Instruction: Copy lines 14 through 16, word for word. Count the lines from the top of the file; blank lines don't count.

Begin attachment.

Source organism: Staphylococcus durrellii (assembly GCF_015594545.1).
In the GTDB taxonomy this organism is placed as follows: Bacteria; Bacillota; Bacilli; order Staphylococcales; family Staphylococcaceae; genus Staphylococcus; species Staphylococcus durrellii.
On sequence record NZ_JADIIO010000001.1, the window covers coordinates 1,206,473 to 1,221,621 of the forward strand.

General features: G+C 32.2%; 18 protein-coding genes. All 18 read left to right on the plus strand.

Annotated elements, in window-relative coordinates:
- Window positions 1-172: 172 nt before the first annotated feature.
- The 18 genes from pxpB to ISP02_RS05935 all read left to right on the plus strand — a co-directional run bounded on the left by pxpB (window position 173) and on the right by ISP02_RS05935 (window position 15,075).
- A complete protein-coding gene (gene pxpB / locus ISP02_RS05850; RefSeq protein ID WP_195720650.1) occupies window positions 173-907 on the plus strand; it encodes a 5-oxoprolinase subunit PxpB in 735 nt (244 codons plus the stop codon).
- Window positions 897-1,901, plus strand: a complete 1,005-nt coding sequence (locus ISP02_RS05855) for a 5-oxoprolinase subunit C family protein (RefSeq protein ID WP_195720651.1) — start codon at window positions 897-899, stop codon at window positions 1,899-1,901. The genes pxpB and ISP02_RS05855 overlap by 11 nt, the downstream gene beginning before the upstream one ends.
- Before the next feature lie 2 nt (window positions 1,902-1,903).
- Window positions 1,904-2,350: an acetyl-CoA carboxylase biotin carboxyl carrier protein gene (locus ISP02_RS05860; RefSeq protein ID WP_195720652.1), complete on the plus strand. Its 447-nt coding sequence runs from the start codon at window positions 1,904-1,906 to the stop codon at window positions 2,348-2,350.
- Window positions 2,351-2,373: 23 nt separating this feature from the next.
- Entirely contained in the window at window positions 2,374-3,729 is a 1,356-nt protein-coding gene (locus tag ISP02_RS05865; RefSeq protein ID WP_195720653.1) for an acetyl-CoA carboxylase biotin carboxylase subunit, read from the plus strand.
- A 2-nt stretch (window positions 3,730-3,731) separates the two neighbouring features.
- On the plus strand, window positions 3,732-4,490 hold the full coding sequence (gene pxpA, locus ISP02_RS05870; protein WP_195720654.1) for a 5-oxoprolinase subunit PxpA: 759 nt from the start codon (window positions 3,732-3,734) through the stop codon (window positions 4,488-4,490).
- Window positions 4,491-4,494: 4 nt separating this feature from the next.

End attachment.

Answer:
- A 2-nt stretch (window positions 3,730-3,731) separates the two neighbouring features.
- On the plus strand, window positions 3,732-4,490 hold the full coding sequence (gene pxpA, locus ISP02_RS05870; protein WP_195720654.1) for a 5-oxoprolinase subunit PxpA: 759 nt from the start codon (window positions 3,732-3,734) through the stop codon (window positions 4,488-4,490).
- Window positions 4,491-4,494: 4 nt separating this feature from the next.